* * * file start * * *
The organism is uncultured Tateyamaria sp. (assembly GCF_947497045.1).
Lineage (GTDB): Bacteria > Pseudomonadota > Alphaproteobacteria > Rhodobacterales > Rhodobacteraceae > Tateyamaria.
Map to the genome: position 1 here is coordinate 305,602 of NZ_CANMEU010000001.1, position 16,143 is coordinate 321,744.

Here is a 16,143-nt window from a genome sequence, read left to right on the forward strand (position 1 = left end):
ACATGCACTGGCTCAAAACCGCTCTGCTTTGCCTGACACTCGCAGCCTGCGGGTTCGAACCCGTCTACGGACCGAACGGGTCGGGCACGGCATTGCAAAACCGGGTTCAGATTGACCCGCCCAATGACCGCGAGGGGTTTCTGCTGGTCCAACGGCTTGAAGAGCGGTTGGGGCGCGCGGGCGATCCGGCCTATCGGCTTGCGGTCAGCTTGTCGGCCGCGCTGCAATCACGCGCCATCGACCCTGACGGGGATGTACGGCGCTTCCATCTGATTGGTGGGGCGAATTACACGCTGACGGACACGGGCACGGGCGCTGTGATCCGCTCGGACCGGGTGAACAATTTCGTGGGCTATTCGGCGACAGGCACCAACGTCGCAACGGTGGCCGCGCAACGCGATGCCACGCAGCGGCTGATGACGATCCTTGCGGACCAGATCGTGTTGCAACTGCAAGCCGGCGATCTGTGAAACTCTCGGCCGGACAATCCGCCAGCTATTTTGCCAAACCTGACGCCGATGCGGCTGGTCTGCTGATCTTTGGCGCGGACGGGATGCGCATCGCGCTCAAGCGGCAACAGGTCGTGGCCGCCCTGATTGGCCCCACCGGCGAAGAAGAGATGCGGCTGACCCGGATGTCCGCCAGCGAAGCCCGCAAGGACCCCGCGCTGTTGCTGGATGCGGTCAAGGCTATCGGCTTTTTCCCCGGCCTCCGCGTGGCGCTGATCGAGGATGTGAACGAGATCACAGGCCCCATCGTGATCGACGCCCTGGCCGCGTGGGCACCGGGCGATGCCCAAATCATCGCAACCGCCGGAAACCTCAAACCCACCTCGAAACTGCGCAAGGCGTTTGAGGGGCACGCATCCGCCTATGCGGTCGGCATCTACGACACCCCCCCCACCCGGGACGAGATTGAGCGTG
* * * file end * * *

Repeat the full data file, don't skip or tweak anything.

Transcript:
The organism is uncultured Tateyamaria sp. (assembly GCF_947497045.1).
Lineage (GTDB): Bacteria > Pseudomonadota > Alphaproteobacteria > Rhodobacterales > Rhodobacteraceae > Tateyamaria.
Map to the genome: position 1 here is coordinate 305,602 of NZ_CANMEU010000001.1, position 16,143 is coordinate 321,744.

Here is a 16,143-nt window from a genome sequence, read left to right on the forward strand (position 1 = left end):
ACATGCACTGGCTCAAAACCGCTCTGCTTTGCCTGACACTCGCAGCCTGCGGGTTCGAACCCGTCTACGGACCGAACGGGTCGGGCACGGCATTGCAAAACCGGGTTCAGATTGACCCGCCCAATGACCGCGAGGGGTTTCTGCTGGTCCAACGGCTTGAAGAGCGGTTGGGGCGCGCGGGCGATCCGGCCTATCGGCTTGCGGTCAGCTTGTCGGCCGCGCTGCAATCACGCGCCATCGACCCTGACGGGGATGTACGGCGCTTCCATCTGATTGGTGGGGCGAATTACACGCTGACGGACACGGGCACGGGCGCTGTGATCCGCTCGGACCGGGTGAACAATTTCGTGGGCTATTCGGCGACAGGCACCAACGTCGCAACGGTGGCCGCGCAACGCGATGCCACGCAGCGGCTGATGACGATCCTTGCGGACCAGATCGTGTTGCAACTGCAAGCCGGCGATCTGTGAAACTCTCGGCCGGACAATCCGCCAGCTATTTTGCCAAACCTGACGCCGATGCGGCTGGTCTGCTGATCTTTGGCGCGGACGGGATGCGCATCGCGCTCAAGCGGCAACAGGTCGTGGCCGCCCTGATTGGCCCCACCGGCGAAGAAGAGATGCGGCTGACCCGGATGTCCGCCAGCGAAGCCCGCAAGGACCCCGCGCTGTTGCTGGATGCGGTCAAGGCTATCGGCTTTTTCCCCGGCCTCCGCGTGGCGCTGATCGAGGATGTGAACGAGATCACAGGCCCCATCGTGATCGACGCCCTGGCCGCGTGGGCACCGGGCGATGCCCAAATCATCGCAACCGCCGGAAACCTCAAACCCACCTCGAAACTGCGCAAGGCGTTTGAGGGGCACGCATCCGCCTATGCGGTCGGCATCTACGACACCCCCCCCACCCGGGACGAGATTGAGCGTG